Art Brussels 2022: Wrap up
Expectations were high. After a two-year hiatus, Art Brussels returned in the first post-pandemic year to celebrate its 38th edition. From April 28 to May 1, inside the iconic Tour & Taxis building in the centre of Brussels, more than a hundred and a half galleries showed their work developed and elaborated under stormy circumstances.
Founded in 1968, Art Brussels is one of the most recognised contemporary art fairs in Europe. Due to COVID-19, Art Brussels had to be adapted to different formats, focusing more on online platforms and smaller events.
Divided into four main sections, Discovery, Prime, Rediscovery, Invited and the Solo sub-section, the 156 galleries taking part in this fair once again had the opportunity to present collectors and the public with high-quality projects.
General Director Anne Vierstraete explained, “This includes our largest ever selection of SOLO presentations from galleries represented in the PRIME section; the 34 presentations on view will allow the Art Brussels’ visitors to gain a substantive in-depth understanding of those artists. The curatorial focus has been a constant feature of what defines Art Brussels: in the DISCOVERY section, galleries will curate a ‘conversation’ between two artists or present a one-person show. At INVITED, Art Brussels will welcome five galleries who are rethinking the gallery model.”
Solo Shows, in the Prime section, were a major focus this year. Gallery Baronian (Brussels), winner of the Solo award with the works of Senegalese artist Seyni Awa Camara, presented sculptures made in ceramics, where female forms of pregnant women and maternal figures surrounded by children predominate – motherhood and sexuality represented as a whole. Seyni Awa Camara also makes sacrifices to the spirits, asking them to reveal to her, in dreams, the forms she is to represent in the sculptures. The Semiose gallery (Paris) was repped by artist Anthony Cudahy, who exhibited portrait paintings with references to European masterpieces, archives of queer culture, gay iconography, personal and family memories. His figures unite with vast areas of colour, motivated only by pleasure in the art of painting. Galerie Les Filles du Calvaire (Paris) with Kenny Dunkan’s installation Inner Surface, revealed, between vulnerability and intensity, the presence of life in the smallest details, inviting our thoughts to break away. Templon gallery (Paris) displayed a solo show by Abdelkader Benchamma, known for his use of black ink, site-specific, often ephemeral drawings. These interact and transform exhibition spaces into vast, strange physical and mental landscapes, with subtle but chaotic energies.
The Portuguese presence was visible. The Discovery section, known for presenting emerging artists with projects created between 2017 and 2020, had two Portuguese galleries: Lehman+Silva (Porto) with the artist Dayana Lucas and Kubikgallery (Porto) with Flávia Vieira and Manoela Medeiros.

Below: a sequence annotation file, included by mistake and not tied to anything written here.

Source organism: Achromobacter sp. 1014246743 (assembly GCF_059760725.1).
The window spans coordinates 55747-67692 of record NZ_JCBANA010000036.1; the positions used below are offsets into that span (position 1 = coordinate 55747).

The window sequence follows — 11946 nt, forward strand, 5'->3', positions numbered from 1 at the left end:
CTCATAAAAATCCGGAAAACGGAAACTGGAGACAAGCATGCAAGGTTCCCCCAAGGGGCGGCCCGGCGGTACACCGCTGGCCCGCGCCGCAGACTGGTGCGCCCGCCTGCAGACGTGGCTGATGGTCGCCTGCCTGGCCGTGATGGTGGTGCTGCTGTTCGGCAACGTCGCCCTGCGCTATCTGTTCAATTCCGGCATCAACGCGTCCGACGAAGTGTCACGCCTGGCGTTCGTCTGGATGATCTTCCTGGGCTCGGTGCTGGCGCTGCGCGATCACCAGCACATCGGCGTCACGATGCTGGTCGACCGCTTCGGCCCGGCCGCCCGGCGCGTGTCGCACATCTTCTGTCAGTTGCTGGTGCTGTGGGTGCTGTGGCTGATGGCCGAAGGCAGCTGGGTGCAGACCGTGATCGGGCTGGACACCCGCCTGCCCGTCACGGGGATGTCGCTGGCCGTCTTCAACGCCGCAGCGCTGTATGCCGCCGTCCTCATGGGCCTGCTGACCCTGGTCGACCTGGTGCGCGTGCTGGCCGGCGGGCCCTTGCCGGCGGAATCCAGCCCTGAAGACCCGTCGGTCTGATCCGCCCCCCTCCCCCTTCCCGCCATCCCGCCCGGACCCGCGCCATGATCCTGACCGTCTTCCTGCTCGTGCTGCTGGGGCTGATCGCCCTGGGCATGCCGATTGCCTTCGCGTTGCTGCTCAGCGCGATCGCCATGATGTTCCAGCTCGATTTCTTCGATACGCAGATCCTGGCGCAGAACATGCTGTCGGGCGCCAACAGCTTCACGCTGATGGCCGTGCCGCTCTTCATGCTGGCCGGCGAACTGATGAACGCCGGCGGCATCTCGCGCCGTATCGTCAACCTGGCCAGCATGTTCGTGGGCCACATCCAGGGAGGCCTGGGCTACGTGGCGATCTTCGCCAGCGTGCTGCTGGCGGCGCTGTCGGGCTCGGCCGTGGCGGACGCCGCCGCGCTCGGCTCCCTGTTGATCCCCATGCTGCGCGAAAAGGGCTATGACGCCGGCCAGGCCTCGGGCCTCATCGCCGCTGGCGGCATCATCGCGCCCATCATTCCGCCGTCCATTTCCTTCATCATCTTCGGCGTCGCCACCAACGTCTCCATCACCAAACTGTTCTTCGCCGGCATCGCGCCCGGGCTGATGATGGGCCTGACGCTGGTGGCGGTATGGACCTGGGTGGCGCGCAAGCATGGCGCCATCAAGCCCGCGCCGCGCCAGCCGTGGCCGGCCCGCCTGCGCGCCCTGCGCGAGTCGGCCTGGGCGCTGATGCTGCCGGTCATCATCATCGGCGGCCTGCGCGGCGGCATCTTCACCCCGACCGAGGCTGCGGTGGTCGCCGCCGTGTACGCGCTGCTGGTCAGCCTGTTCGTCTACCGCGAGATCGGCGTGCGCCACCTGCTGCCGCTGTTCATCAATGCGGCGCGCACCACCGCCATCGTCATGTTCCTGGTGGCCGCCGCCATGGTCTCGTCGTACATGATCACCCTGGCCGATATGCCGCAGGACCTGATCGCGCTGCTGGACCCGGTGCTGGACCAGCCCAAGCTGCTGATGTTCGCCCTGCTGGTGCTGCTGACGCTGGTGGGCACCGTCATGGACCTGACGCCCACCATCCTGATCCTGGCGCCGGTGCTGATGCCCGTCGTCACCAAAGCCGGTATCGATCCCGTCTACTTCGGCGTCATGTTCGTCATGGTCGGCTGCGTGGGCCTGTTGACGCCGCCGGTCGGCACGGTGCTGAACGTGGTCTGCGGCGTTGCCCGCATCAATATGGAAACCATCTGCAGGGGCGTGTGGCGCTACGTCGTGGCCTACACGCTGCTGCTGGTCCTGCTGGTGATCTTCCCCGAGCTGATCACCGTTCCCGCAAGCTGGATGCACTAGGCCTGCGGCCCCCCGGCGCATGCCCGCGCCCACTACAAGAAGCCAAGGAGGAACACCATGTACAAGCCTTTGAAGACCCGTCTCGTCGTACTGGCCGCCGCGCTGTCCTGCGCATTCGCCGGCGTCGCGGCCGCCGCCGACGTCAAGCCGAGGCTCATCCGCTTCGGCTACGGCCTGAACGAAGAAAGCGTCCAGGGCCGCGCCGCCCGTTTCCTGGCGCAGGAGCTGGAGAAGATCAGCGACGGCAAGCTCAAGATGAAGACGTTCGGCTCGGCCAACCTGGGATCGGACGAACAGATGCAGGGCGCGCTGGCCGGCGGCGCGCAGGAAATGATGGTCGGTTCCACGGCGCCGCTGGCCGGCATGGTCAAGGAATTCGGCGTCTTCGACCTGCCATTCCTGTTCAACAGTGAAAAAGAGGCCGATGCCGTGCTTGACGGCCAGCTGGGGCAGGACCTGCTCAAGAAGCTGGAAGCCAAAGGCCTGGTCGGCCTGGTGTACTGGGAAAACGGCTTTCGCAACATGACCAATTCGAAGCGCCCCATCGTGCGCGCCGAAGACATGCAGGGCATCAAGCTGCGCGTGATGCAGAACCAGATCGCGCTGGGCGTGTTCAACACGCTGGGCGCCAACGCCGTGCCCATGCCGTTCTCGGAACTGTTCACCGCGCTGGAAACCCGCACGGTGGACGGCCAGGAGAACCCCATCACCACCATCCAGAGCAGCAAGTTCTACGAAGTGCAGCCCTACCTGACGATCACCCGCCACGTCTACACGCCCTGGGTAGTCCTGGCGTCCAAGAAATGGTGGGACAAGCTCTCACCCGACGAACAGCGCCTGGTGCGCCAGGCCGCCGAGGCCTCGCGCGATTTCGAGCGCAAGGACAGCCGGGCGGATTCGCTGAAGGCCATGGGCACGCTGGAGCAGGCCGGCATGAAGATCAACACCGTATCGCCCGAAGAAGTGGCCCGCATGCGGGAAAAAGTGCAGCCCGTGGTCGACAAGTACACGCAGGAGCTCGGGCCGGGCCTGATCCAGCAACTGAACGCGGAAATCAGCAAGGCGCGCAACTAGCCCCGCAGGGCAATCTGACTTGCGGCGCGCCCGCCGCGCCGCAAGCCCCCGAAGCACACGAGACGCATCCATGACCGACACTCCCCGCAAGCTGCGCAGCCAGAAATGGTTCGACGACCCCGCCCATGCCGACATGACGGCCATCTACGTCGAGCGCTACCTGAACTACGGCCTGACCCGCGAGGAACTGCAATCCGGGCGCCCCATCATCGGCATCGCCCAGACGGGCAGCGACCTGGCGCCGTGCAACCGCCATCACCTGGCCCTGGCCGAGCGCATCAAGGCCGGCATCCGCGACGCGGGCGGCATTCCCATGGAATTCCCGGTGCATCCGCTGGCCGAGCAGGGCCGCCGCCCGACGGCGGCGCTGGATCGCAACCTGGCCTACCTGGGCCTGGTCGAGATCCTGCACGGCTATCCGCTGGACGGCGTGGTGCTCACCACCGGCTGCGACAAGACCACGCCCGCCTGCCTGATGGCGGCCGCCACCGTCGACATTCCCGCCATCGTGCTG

In the Prime section, Galeria Vera Cortês (Lisbon) with the artists Daniel Gustav Cramer, José Pedro Croft, Joana Escoval, João Queiroz, André Romão; and Galeria Filomena Soares (Lisbon) with Helena Almeida, Pedro Barateiro, Herbert Brandl, Rui Chafes, Fernanda Fragateiro, Dan Graham, Kiluanji Kia Henda, Edgar Martins, João Penalva, Ricardo Valentim and Peter Zimmermann.
Art Brussels presented new initiatives, including a partnership with Parallel.art, creating an NFT ‘point of contact’. VOID’s wandering performance with LMNO walked around the fair at various times.
In parallel events, the Brussels Night Gallery allowed visitors to check out 11 contemporary art galleries in several parts of Brussels. Among them, Sorry We’re Closed with paintings by Nikki Maloof, Mendes Wood Gallery with Heidi Bucher, Greta Meer with Jean-Luc Moulène and paintings by Anne Neukamp, and also Gladstone Gallery with works by Alex Katz.
The Wiels – Centre for Contemporary Art presented the exhibition Husbandry by artist Kasper Bosmans, with him and curator Zoë Gray in attendance. Kasper Bosmans is a storyteller, fascinated by tales that are perpetuated over time, where he unravels their threads and playfully weaves them into new stories. Always based on specific examples, using everyday objects with references to queer culture, Kasper Bosmans uses local and vernacular traditions to address global issues. In an increasingly polarised age, he mixes references from various eras and cultures to reveal their similarities, highlighting commonalities.
Finally, in the C L E A R I N G gallery, will be Neïl Beloufa’s immersive and interactive exhibition Pandemic Pandemonium until May 15. As we wander through the exhibition, we see three avatars – Blue bot, red bot and yellow bot – competing for the most important thing these days: our attention. Like a matryoshka, this exhibition has layers and shows how a new way of storytelling and creating a new world is being born.
Art Brussels has once again proved its authenticity as a contemporary art fair. At the same time, it emphasised its role as an epicentre for the development of the art scene and intellectual thought, with a strong presence of artists, curators, galleries, museums and collectors mirrored throughout the city – a vibrant, self-sufficient ecosystem full of interesting projects in the heart of Europe.